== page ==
[Python-ideas] dictionary constructor should not allow duplicate keys

M.-A. Lemburg mal at egenix.com
Wed May 4 10:18:59 EDT 2016

On 04.05.2016 16:00, Steven D'Aprano wrote:
> On Wed, May 04, 2016 at 02:37:56PM +0200, M.-A. Lemburg wrote:
>> On 04.05.2016 14:15, Steven D'Aprano wrote:
>>> On Wed, May 04, 2016 at 01:56:56PM +0200, M.-A. Lemburg wrote:
>>>> Issuing a warning for this would probably help, but raising
>>>> an error introduced a backwards incompatibility which is
>>>> not warranted IMO, given how seldom such situations occur in
>>>> practice.
> I agree with you that an error is unjustified but a warning might be.
>>>> For the implementation, there are two possibilities I can think
>>>> of:
>>>> 1. have STORE_MAP run a test for an already existing entry
>>>>    and issue a warning
> You have suggested that's too expensive, so I'm happy to rule that out.
>>>> 2. add a final CHECK_MAP byte code to check that the number
>>>>    of keys in the mapping correspond to the number of keys
>>>>    added via the dict literal
> [...]
>>>> The second one is cheap regarding performance, but may not
>>>> be accurate, since STORE_MAP may well be working on dynamically
>>>> generated keys. It does work well for constants, and if we're
>>>> just issuing a warning, may be good enough.
>>> I'm not sure I understand what you mean by this. Are you suggesting that 
>>> if I write:
>>> {1: None, 1: None}
>>> Python knows that it got two keys as argument, and so 
>>> CHECK_MAP can determine that there is a duplicate? (i.e. that 2 keys 
>>> were arguments, but the finished dict only has length 1). But if I 
>>> write:
>>> {x: None, x: None}
>>> Python *cannot* tell that there were two keys given (since they are 
>>> expressions, not constants) and CHECK_MAP can't do anything?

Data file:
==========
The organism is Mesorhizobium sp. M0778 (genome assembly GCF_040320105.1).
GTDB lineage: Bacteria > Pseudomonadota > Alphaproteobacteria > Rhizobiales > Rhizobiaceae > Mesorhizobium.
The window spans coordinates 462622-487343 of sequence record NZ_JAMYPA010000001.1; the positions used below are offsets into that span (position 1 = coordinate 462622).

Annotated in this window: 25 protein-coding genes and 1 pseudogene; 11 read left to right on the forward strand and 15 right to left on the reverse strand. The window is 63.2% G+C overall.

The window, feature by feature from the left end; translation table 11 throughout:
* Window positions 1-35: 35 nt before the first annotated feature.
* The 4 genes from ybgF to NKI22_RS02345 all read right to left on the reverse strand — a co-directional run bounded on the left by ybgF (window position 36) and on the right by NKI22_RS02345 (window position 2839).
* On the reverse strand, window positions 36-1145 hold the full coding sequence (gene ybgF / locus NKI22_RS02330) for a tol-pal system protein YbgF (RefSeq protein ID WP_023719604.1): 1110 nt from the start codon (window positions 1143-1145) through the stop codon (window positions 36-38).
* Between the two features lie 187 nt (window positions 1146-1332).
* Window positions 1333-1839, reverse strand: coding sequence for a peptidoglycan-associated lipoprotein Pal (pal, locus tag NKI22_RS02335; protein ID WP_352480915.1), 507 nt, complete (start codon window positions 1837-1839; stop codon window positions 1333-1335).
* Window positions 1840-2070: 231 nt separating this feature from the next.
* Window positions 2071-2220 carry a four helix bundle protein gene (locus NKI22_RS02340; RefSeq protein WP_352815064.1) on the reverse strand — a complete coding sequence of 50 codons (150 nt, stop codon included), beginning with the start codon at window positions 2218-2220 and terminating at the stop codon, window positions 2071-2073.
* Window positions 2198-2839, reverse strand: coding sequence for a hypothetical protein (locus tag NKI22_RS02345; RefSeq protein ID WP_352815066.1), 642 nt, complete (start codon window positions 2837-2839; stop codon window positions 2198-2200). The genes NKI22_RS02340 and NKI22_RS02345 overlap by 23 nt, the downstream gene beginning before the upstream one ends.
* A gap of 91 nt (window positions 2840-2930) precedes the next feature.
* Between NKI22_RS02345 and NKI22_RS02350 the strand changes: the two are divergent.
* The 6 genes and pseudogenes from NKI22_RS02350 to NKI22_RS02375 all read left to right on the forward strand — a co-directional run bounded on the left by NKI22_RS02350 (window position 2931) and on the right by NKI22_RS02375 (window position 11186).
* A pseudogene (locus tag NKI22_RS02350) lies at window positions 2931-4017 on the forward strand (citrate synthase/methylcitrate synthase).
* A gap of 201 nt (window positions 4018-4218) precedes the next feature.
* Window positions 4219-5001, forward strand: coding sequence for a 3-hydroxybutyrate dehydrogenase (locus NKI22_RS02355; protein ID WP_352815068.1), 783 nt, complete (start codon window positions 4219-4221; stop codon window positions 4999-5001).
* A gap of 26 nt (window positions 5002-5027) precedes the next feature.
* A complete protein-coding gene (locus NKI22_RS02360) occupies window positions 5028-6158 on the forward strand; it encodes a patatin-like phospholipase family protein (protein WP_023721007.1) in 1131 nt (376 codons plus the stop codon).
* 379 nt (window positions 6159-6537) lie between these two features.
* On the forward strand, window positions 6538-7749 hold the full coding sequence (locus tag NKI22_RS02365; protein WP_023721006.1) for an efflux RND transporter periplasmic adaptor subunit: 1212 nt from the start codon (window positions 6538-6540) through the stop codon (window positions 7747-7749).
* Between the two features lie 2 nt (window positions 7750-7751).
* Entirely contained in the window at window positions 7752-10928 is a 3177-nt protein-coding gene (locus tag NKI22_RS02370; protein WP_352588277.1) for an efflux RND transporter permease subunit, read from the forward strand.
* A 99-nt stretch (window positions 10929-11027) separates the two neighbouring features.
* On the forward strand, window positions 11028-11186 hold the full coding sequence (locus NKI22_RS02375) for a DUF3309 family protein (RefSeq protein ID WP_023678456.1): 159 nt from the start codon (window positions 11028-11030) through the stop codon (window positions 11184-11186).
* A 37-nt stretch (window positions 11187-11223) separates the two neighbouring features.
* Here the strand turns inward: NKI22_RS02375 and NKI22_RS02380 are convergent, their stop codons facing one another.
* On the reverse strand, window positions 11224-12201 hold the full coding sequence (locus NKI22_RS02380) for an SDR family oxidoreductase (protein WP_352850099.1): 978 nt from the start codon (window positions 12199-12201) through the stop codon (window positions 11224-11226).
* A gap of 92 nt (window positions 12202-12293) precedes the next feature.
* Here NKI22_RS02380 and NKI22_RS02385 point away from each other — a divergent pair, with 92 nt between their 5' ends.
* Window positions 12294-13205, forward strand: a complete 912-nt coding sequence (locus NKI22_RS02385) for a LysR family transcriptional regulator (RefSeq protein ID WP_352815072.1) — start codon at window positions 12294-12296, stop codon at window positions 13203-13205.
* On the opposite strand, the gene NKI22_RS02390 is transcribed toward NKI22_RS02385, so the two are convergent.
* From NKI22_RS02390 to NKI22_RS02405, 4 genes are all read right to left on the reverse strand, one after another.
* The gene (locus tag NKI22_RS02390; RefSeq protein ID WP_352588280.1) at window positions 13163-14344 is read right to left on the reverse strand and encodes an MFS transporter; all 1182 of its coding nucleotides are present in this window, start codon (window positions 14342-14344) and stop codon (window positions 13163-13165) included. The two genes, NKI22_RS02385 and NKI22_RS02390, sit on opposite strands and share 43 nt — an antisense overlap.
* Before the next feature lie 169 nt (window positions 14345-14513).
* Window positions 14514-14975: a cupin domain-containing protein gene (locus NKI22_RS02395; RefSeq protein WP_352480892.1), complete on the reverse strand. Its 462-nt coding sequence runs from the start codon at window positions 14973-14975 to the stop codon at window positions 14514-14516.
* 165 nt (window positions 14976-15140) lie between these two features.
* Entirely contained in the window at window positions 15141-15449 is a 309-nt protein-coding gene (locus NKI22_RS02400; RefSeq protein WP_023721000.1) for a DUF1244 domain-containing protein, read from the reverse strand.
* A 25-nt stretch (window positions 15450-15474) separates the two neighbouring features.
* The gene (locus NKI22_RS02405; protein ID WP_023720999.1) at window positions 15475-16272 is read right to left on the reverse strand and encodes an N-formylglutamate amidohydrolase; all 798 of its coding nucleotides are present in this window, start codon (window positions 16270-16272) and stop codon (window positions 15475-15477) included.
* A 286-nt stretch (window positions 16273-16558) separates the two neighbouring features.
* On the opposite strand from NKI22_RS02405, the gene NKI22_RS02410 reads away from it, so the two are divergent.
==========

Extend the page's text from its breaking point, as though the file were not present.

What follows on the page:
>> Well, the CHECK_MAP byte code would only check whether the number
>> of assignments you are doing is equal to the number of keys
>> found in the final dict. That's a very coarse test and not
>> perfect. It can also not tell you which key causes the
>> mismatch.
>> On the plus side, the extra check is a simply size check
>> and doesn't have to be applied per added mapping.
> Sorry MAL, perhaps I'm a bit slow tonight, but I'm still lost. {x: None, 
> x: None} -- would CHECK_MAP detect that as a duplicate or not?
> If the answer is "Yes", then this seems to me to be a cheap way of 
> detecting the existence of at least one duplicate (but not which key was 
> duplicate). That strikes me as good enough, in which case I would 
> support raising a warning.


>>> dis.dis('{x:None, x:None}')
  1           0 BUILD_MAP                2
              3 LOAD_CONST               0 (None)
              6 LOAD_NAME                0 (x)
              9 STORE_MAP
             10 LOAD_CONST               0 (None)
             13 LOAD_NAME                0 (x)
             16 STORE_MAP
             17 RETURN_VALUE
>>> d = {x:None, x:None}
>>> len(d)

Since 1 != 2 -> issue warning

We'd just have to tell the CHECK_MAP byte code to check
for len(map) == 2. The byte code compiler will be able to
determine this and add the correct byte code entry.

Marc-Andre Lemburg

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